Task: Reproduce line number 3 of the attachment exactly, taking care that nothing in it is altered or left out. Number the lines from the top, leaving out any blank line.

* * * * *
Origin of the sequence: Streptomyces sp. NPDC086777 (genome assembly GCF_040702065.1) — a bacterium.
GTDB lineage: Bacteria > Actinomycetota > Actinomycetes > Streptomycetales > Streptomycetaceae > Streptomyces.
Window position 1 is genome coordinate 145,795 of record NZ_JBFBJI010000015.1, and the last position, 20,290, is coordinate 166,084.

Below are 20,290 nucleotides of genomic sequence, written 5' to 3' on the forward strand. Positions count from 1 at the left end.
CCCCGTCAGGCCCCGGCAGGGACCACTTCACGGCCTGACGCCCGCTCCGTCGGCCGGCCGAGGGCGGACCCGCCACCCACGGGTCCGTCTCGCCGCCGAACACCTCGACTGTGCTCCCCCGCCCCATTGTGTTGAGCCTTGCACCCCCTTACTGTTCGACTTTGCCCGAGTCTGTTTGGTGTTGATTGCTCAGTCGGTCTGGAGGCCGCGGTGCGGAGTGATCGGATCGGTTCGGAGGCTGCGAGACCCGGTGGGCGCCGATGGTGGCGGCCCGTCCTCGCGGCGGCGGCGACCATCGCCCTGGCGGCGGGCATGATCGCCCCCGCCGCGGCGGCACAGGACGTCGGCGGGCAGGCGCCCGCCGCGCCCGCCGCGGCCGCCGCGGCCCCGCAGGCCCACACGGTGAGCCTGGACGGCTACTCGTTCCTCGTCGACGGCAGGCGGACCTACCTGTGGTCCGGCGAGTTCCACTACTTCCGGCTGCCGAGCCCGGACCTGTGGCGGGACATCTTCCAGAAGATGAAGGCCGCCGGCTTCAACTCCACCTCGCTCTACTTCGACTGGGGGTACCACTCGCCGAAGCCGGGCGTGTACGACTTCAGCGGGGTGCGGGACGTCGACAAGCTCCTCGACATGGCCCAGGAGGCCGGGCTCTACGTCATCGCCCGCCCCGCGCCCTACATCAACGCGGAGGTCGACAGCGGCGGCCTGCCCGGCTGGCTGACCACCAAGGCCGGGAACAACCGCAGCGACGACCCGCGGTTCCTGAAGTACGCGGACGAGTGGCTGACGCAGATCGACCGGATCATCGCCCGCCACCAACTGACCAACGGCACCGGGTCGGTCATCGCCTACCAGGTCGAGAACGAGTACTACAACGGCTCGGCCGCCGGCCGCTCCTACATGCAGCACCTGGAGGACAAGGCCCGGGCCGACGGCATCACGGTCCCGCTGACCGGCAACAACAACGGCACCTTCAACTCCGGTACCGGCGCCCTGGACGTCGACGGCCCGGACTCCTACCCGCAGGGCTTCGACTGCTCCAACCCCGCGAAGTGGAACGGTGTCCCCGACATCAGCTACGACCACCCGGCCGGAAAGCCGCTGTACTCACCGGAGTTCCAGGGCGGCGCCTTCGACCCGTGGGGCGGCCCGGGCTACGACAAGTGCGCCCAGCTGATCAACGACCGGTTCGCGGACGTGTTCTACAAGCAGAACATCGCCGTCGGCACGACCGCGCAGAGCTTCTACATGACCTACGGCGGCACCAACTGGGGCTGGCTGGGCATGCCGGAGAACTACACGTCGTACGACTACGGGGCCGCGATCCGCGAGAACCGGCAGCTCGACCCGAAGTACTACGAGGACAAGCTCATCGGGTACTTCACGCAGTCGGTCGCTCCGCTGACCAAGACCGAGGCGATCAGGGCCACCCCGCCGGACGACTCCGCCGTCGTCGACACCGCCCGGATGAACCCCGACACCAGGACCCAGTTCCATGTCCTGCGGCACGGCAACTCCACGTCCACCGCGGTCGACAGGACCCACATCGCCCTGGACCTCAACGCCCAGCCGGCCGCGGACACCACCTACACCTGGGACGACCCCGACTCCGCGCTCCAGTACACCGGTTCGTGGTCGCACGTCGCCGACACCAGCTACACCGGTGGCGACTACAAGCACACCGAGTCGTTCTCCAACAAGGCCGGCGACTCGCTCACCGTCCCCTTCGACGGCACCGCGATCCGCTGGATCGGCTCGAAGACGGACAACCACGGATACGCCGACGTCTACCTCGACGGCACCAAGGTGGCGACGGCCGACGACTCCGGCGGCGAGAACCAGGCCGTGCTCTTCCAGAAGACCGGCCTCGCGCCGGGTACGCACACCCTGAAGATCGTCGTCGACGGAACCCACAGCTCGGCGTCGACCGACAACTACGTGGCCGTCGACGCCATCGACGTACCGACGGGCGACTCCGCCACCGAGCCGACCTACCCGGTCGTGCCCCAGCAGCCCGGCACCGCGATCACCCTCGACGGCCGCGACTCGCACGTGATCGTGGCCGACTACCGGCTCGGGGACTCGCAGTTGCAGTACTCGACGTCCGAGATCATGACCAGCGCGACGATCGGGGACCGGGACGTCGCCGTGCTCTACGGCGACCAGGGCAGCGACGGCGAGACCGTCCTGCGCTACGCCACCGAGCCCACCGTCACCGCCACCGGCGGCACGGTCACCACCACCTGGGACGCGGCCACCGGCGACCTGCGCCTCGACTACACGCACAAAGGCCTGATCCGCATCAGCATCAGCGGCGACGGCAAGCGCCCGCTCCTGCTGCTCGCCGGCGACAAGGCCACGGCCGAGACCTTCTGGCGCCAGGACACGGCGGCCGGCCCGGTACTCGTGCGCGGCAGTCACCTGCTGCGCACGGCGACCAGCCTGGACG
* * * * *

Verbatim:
Window position 1 is genome coordinate 145,795 of record NZ_JBFBJI010000015.1, and the last position, 20,290, is coordinate 166,084.